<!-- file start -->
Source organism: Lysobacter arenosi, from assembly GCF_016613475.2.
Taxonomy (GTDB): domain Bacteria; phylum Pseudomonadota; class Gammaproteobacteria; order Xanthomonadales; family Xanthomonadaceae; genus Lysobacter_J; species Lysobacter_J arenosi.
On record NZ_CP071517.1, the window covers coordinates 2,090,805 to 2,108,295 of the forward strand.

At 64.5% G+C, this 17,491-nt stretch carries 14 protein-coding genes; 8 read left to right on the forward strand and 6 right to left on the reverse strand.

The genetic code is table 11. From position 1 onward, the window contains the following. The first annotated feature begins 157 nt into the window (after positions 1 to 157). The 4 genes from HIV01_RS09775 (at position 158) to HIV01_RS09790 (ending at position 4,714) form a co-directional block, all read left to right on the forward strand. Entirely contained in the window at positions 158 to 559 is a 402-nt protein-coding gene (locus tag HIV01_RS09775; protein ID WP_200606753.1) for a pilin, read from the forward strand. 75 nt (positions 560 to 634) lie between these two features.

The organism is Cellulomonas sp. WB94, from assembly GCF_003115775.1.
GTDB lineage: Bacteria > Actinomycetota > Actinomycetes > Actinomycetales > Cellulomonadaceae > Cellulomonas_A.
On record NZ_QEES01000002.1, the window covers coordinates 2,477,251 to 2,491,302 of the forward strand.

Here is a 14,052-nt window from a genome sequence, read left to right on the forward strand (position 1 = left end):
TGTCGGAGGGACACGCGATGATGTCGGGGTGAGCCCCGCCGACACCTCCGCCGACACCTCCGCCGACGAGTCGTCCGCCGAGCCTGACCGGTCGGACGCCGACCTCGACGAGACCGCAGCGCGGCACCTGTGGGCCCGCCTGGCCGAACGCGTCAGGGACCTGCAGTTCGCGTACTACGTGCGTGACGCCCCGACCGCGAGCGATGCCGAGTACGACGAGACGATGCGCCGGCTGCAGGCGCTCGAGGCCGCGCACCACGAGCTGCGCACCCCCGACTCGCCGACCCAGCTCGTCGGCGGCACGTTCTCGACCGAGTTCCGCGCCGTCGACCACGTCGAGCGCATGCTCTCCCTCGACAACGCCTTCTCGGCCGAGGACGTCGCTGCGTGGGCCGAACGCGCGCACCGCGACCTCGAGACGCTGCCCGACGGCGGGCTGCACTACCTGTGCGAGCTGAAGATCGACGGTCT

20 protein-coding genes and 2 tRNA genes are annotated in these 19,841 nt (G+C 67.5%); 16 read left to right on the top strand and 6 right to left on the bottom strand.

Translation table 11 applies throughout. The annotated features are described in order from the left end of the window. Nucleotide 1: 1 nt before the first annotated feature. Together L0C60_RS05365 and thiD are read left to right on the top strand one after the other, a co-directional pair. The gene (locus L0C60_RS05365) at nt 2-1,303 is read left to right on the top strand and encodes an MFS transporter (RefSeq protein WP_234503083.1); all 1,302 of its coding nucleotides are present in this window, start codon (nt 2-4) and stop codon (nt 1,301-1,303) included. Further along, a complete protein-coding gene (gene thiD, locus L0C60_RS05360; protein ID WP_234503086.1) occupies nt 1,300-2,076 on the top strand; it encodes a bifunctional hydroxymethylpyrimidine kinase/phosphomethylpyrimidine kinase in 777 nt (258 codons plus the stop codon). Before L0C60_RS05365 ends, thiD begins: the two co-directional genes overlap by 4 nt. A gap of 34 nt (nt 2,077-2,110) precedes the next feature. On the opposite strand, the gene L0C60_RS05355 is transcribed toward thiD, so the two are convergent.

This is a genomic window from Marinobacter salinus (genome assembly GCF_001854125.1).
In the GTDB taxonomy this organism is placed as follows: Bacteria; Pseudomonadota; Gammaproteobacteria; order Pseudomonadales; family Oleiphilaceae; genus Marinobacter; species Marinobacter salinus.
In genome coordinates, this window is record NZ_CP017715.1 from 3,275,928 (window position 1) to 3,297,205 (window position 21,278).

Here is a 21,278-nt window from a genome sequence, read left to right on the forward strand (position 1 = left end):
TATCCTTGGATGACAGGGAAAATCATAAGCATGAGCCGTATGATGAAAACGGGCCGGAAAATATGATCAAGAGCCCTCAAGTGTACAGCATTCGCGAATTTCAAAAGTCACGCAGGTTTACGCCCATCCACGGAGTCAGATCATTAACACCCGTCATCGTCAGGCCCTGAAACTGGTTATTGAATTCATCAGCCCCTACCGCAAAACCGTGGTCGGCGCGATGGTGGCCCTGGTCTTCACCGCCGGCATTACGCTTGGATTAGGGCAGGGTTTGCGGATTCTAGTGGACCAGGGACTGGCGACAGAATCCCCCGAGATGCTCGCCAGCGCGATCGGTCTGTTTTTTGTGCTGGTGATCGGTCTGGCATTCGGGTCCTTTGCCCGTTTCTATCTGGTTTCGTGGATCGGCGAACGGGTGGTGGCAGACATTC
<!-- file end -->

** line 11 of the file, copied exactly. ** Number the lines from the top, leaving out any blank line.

20 protein-coding genes and 2 tRNA genes are annotated in these 19,841 nt (G+C 67.5%); 16 read left to right on the top strand and 6 right to left on the bottom strand.